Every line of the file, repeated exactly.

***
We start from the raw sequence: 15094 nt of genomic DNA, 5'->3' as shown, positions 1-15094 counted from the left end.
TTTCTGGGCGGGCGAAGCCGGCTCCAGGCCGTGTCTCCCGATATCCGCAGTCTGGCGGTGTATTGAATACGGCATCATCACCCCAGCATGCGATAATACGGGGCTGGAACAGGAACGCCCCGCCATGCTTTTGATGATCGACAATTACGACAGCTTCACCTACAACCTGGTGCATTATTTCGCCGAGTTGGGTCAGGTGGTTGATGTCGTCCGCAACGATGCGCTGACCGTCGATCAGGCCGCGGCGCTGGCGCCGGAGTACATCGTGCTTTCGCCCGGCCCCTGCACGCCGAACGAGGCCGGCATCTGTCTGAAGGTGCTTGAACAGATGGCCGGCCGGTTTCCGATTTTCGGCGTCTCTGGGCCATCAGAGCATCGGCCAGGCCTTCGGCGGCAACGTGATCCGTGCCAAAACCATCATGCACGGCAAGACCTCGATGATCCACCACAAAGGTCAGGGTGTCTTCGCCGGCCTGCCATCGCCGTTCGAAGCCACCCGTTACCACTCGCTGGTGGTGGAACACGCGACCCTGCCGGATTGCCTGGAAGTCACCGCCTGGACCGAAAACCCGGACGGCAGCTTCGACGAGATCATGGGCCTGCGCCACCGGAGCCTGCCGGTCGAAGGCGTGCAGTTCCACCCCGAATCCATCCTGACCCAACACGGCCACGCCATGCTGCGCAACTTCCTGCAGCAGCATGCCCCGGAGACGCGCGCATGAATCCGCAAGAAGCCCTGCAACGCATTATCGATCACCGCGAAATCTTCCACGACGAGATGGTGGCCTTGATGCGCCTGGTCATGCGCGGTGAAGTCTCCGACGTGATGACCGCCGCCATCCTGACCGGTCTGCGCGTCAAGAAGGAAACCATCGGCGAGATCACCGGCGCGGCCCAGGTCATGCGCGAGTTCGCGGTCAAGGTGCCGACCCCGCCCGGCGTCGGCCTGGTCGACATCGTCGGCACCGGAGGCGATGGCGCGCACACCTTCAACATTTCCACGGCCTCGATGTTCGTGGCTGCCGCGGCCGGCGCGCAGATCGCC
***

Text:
We start from the raw sequence: 15094 nt of genomic DNA, 5'->3' as shown, positions 1-15094 counted from the left end.
TTTCTGGGCGGGCGAAGCCGGCTCCAGGCCGTGTCTCCCGATATCCGCAGTCTGGCGGTGTATTGAATACGGCATCATCACCCCAGCATGCGATAATACGGGGCTGGAACAGGAACGCCCCGCCATGCTTTTGATGATCGACAATTACGACAGCTTCACCTACAACCTGGTGCATTATTTCGCCGAGTTGGGTCAGGTGGTTGATGTCGTCCGCAACGATGCGCTGACCGTCGATCAGGCCGCGGCGCTGGCGCCGGAGTACATCGTGCTTTCGCCCGGCCCCTGCACGCCGAACGAGGCCGGCATCTGTCTGAAGGTGCTTGAACAGATGGCCGGCCGGTTTCCGATTTTCGGCGTCTCTGGGCCATCAGAGCATCGGCCAGGCCTTCGGCGGCAACGTGATCCGTGCCAAAACCATCATGCACGGCAAGACCTCGATGATCCACCACAAAGGTCAGGGTGTCTTCGCCGGCCTGCCATCGCCGTTCGAAGCCACCCGTTACCACTCGCTGGTGGTGGAACACGCGACCCTGCCGGATTGCCTGGAAGTCACCGCCTGGACCGAAAACCCGGACGGCAGCTTCGACGAGATCATGGGCCTGCGCCACCGGAGCCTGCCGGTCGAAGGCGTGCAGTTCCACCCCGAATCCATCCTGACCCAACACGGCCACGCCATGCTGCGCAACTTCCTGCAGCAGCATGCCCCGGAGACGCGCGCATGAATCCGCAAGAAGCCCTGCAACGCATTATCGATCACCGCGAAATCTTCCACGACGAGATGGTGGCCTTGATGCGCCTGGTCATGCGCGGTGAAGTCTCCGACGTGATGACCGCCGCCATCCTGACCGGTCTGCGCGTCAAGAAGGAAACCATCGGCGAGATCACCGGCGCGGCCCAGGTCATGCGCGAGTTCGCGGTCAAGGTGCCGACCCCGCCCGGCGTCGGCCTGGTCGACATCGTCGGCACCGGAGGCGATGGCGCGCACACCTTCAACATTTCCACGGCCTCGATGTTCGTGGCTGCCGCGGCCGGCGCGCAGATCGCC